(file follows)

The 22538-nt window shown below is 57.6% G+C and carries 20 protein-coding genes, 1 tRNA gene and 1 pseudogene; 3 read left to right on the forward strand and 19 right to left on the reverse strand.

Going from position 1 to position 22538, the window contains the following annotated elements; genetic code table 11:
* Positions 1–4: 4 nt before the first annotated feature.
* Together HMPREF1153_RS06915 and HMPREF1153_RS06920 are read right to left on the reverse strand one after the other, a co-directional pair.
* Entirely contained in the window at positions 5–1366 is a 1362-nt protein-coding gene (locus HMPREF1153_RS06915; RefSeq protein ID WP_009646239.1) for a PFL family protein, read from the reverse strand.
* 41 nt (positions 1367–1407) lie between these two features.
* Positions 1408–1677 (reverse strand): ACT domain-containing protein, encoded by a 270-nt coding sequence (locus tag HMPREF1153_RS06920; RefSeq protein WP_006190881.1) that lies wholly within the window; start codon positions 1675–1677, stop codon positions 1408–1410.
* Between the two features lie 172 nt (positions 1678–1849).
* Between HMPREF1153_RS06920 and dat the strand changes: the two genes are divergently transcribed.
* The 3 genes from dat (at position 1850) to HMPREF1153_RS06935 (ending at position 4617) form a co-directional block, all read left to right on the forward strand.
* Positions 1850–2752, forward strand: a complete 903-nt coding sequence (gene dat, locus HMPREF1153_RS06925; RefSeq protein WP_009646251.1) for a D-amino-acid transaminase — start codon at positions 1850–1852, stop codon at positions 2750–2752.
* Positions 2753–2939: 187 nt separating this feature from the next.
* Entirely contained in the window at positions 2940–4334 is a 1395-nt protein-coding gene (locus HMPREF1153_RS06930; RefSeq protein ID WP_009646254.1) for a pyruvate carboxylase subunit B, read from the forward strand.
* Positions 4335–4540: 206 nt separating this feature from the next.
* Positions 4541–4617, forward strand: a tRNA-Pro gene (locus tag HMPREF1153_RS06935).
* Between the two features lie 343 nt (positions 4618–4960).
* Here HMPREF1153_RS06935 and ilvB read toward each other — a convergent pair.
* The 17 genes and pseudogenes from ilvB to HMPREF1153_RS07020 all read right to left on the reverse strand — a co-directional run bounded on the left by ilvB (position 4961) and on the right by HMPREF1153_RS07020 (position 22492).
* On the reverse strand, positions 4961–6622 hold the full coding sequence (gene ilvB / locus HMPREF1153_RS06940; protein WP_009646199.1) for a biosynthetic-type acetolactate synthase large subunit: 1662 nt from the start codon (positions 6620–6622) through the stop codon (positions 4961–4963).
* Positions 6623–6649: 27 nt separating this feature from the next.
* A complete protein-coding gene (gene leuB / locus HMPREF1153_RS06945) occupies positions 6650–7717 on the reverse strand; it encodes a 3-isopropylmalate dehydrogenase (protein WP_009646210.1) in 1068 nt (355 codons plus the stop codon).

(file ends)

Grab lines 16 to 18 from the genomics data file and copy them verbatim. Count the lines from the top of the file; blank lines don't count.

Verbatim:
* Between the two features lie 343 nt (positions 4618–4960).
* Here HMPREF1153_RS06935 and ilvB read toward each other — a convergent pair.
* The 17 genes and pseudogenes from ilvB to HMPREF1153_RS07020 all read right to left on the reverse strand — a co-directional run bounded on the left by ilvB (position 4961) and on the right by HMPREF1153_RS07020 (position 22492).